Also, as some of you have noticed, it’s that time of month. No, not *that* time of month. But the time of month for The Scriptshadow Challenge! Woo-hoo! Scott Myers and I from Go Into The Story give you guys a script to download, a week to read it, and then we all get to review the thing instead of just me. So be looking for that tomorrow morning. Scott and I have chosen a script that will surely provoke some discussion. I wonder what it’s going to be. :)
Genre: Sci-Fi Thriller
Premise: A young computer genius discovers a series of computers cooperating with each other. He suspects foul play.
About: Exit Zero is on a few of those “Best Unproduced Scripts in Hollywood” lists. Wimmer has a couple of scripts in my Top 25, including Law-Abiding Citizen (which I seem to be the only fan of) and Salt. Exit Zero was purchased for 1.5 million dollars back in 1996.
Writer: Kurt Wimmer
Exit Zero is about a young computer genius, Max, who begins to suspect that a series of supercomputers are communicating with each other. He mentions it to some coworkers and his superior and their responses are predictable: “So the fuck what?” Just when Max thinks he’s overreacting – BAM – he’s hit with a mass murder charge. ??? What??? The FBI shows up within minutes to arrest him but our young spry Max slips away.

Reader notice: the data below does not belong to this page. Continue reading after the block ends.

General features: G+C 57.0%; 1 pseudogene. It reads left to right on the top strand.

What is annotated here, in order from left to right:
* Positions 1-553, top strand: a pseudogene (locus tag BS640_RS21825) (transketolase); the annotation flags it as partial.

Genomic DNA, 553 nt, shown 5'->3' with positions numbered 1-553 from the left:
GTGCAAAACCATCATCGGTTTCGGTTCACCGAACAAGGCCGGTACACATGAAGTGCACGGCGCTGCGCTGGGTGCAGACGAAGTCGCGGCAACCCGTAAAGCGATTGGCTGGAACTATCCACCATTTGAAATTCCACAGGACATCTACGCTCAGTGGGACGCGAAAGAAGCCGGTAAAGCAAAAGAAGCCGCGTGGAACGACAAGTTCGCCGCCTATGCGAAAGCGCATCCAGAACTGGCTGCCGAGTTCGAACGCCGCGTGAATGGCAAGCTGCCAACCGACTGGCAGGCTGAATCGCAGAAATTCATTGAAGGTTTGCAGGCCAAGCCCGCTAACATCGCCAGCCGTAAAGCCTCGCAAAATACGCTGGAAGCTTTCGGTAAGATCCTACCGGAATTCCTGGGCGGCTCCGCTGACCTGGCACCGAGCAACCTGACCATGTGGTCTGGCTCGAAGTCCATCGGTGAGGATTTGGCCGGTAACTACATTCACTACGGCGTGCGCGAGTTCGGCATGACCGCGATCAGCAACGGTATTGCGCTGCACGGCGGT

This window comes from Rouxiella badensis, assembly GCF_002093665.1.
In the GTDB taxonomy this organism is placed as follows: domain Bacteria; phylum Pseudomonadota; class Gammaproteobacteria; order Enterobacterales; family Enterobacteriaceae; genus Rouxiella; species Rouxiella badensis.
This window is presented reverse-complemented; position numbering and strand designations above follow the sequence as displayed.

Soonafter, he runs into Sandy, an icy bitch who has some sort of advanced cognitive ability that allows her to see holograms inside newspapers and magazines that very well may be holding subliminal messages meant for the human race. The messages say, “They stopped using subliminal messages in movies back in 1996″ as well as something about “Prepare for Exit Zero.”
The CIA joins in on the chase, forcing Max and Sandy to find out what’s going on before they’re caught (and maybe even killed!). They hop from city to city, picking up clues along the way, and learning that dozens of supercomputers are communicating with each other without any human interaction! Packages are being sent from all over the world to a central location. The question is: What’s in the packages?
Well if I told you , I’d be giving away the big secret right?!
Okay fine I’ll tell you. (***spoilers***) The packages are robot parts, being manufactured during downtime at the factories when workers aren’t around. So then who’s ordering the factories to make and ship these parts? Are you ready for this?? Well, finally the internet has found some sort of central conscious after being fed gazillions of bytes of information for so long. But since it can only do so much as an invisible entity, it’s using computers from all over the world, mainly in car and machine factories, to create a physical embodiment – read “robot” – which it can then transfer itself into.